Sunday, April 30, 2006

The Art of Renting a DVD

It is a truth that must be universally acknowledged that video rental stores are stocked with rubbish.

I don't mean to sound like a snob. I know that every book on the shelf at Barnes & Noble isn't holy writ or deathless prose. Still, I marvel when I hear stories about how difficult it is to "greenlight" a film project, how only a few scripts out of thousands actually get produced.

And then I go to Blockbuster and see the walls lined with movies whose existence offers compelling evidence that the devil exists--and he has a producing gig with a major studio.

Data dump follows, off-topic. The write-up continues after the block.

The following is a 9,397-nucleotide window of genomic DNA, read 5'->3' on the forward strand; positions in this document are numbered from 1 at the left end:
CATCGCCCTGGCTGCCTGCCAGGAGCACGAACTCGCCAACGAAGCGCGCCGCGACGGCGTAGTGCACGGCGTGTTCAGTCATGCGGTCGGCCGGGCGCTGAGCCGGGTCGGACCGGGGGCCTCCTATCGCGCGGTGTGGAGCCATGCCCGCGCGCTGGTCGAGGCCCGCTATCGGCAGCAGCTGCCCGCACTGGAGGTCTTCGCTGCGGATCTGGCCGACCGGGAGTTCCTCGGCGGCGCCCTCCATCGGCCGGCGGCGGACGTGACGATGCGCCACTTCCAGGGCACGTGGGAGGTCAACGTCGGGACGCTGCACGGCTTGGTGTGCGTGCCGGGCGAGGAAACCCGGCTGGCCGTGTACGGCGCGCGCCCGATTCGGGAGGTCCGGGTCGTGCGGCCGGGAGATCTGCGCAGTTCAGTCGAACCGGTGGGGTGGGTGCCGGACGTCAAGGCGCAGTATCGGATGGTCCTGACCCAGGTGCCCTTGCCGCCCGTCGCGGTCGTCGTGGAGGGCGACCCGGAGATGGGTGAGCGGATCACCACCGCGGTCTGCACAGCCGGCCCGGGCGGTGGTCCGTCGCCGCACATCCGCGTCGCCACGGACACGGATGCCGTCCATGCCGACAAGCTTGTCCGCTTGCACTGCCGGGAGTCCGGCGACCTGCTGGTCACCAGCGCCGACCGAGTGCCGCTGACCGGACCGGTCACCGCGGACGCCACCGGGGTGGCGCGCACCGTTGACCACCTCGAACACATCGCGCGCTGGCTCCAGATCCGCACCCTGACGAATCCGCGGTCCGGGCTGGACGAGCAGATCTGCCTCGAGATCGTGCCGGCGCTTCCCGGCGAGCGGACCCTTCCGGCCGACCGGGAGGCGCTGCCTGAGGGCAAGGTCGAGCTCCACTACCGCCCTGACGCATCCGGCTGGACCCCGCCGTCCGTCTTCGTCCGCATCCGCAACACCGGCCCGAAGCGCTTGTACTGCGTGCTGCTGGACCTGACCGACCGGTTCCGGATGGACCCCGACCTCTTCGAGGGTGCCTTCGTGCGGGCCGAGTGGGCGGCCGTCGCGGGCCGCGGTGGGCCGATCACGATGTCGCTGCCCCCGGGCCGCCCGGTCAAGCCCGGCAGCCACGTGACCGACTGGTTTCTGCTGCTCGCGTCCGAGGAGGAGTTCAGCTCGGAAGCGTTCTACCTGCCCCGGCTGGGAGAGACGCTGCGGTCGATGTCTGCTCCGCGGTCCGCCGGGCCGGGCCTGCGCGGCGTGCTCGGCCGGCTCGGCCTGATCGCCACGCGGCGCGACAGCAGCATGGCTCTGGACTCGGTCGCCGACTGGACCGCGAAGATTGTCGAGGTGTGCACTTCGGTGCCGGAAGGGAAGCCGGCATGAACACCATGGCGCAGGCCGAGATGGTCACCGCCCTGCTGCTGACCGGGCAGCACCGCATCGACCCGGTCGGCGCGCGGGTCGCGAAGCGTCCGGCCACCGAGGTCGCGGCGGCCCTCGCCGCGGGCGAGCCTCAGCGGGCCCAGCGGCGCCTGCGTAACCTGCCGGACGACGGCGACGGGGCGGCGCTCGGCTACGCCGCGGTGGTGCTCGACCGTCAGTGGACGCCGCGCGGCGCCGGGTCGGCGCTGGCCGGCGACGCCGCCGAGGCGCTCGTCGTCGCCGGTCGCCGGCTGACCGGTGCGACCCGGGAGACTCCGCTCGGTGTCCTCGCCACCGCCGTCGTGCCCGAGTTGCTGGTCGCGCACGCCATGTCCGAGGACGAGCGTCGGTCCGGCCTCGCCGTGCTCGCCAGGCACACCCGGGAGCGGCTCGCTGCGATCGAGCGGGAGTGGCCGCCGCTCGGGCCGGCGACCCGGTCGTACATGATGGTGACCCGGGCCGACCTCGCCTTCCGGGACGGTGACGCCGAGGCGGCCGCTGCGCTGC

Having spent a fair amount of time wandering from desultory shelf to shelf, each of which is stocked withs scores of DVDs which serve as a chilling testament to the decay of art of storytelling. I herewith offer a few guidelines for the increasingly difficult search for a quality film:

1. Avoid anything with a half-naked woman on the cover. Overt sexiness is the most common tactic to distract from what David Putnam once called "the poverty of ideas."

2. A film that is foreign made is not necessarily a mark of excellence (has anyone ever seen a German comedy? What an oxymoron). Still, the fact that it made it to an American video store suggests that enough people liked it to convince cautious film distributors to show it to an audience not known for their love of subtitles.

3. If something strikes your fancy, write down the name, go home and do a web search. Somebody out in the blogsphere probably has seen it already and offered an opinion.

Any other recommended guidelines?